safety, got to his feet to get a better look at what was going on. If Jessie could have seen the worry on Henry’s face, or if she would have even known he was watching, she would have laughed. This was something Jessie had been doing with the horses since she was a little girl. It worried her parents at first, too, seeing their little girl all by herself in a pen full of (at the time) wild horses, and them milling around her to a point where she disappeared. They had warned the young Jessie about going in with all the horses, and at 10 years old, even threatened punishment if they caught her doing it again. But it didn’t stop her, and eventually they realized what she already knew: the horses weren’t going to hurt her. Even back then, anytime things got to be a little too much for her, she would go spend time with the horses and before long, her worries would fade like the last note of an old song. There had even been times back when she lived in the city when she longed for her herd, even for just a minute or two, when she could stand amongst them and draw from
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Anticipation for the release of Out of the Wild is building. When and where will people be able to see the film?
MR/PK: We are in the process of entering the movie in film festivals and waiting for responses. We have a couple distributors interested. We will let everyone know when the movie gets distributed.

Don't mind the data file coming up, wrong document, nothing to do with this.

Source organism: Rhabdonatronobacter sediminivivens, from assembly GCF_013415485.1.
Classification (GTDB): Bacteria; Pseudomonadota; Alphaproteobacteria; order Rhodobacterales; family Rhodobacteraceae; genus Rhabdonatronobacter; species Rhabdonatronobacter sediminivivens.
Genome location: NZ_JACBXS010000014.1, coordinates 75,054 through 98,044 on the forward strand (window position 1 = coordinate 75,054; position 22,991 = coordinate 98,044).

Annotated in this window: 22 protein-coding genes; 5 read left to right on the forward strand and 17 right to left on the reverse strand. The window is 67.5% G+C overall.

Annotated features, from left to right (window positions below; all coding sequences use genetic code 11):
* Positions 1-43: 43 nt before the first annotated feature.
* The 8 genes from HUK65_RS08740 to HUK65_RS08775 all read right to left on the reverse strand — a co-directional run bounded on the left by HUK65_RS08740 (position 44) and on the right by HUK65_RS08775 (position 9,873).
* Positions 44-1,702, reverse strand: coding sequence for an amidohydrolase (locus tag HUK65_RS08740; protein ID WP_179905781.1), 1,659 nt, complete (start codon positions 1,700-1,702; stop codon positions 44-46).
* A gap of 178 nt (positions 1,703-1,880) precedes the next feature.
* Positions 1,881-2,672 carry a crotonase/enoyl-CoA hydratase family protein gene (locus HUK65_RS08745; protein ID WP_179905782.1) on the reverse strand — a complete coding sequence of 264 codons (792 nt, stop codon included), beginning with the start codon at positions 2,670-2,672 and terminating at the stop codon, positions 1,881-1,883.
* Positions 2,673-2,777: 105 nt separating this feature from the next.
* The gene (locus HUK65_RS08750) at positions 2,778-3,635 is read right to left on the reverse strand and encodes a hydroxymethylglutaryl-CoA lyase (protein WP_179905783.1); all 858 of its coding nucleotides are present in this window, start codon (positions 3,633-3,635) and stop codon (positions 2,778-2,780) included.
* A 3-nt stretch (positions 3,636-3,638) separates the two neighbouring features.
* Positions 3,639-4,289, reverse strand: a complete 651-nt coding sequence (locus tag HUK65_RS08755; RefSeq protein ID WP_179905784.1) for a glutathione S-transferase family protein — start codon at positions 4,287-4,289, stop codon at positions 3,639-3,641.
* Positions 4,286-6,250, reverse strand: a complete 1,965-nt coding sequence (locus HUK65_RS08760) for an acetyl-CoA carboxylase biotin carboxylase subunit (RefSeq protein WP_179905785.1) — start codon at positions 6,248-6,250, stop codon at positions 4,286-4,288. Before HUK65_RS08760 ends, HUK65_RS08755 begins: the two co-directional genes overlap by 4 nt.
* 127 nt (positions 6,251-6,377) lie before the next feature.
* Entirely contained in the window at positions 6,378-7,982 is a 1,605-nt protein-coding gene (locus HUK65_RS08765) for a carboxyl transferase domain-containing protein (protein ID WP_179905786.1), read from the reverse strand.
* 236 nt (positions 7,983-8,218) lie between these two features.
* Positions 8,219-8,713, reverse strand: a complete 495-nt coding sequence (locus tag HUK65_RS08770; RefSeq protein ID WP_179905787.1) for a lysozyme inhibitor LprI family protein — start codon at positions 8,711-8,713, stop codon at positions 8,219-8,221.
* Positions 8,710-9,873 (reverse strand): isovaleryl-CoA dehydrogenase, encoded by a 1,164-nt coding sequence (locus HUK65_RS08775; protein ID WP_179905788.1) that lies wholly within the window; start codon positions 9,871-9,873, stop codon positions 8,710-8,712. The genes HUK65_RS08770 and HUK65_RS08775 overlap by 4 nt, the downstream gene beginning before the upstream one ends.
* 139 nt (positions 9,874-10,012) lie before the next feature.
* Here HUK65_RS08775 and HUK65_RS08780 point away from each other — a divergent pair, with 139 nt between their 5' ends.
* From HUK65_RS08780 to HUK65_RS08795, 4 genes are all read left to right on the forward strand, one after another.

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PHOTO: KRISTIN LEE PHOTOGRAPHY
2017 SHOW SCHEDULE
SAVE THE DATE
SANTA BARBARA SURFSIDE CLASSIC
HUNTINGTON BEACH SUMMER CLASSIC
SANTA BARBARA SUNSHINE CLASSIC
FLINTRIDGE AUTUMN CLASSIC
Feb 22 - 26, Santa Barbara, CA
March 1 - 5, Santa Barbara, CA
CENTRAL CALIFORNIA WELCOME CLASSIC
March 8 - 12, Paso Robles, CA
CENTRAL CALIFORNIA ZINFANDEL CLASSIC
March 15 - 19, Paso Robles, CA
August 10 - 13, Huntington Beach, CA Sept 28 - Oct 1, La Cañada Flintridge, CA
SACRAMENTO INTERNATIONAL WELCOME WEEK
Sept 27 - Oct 1, Rancho Murieta, CA
SACRAMENTO INTERNATIONAL WORLD CUP WEEK October 4 - 8, Rancho Murieta, CA
LA EQUESTRIAN FESTIVAL
DEL MAR INTERNATIONAL WELCOME WEEK
96TH ANNUAL FLINTRIDGE HORSE SHOW
DEL MAR INTERNATIONAL WORLD CUP WEEK
DEL MAR NATIONAL
DEL MAR INTERNATIONAL SEASON FINALE
April 20 - 23, Burbank, CA
April 27 - 30, La Cañada Flintridge, CA May 2 - 7, Del Mar, CA
CENTRAL CALIFORNIA MEMORIAL DAY CLASSIC
May 24 - 28, Paso Robles, CA
CENTRAL CALIFORNIA CLASSIC May 31 - June 4, Paso Robles, CA
HUNTINGTON BEACH SURF CLASSIC
October 11 - 15, Del Mar, CA
October 18 - 22, Del Mar, CA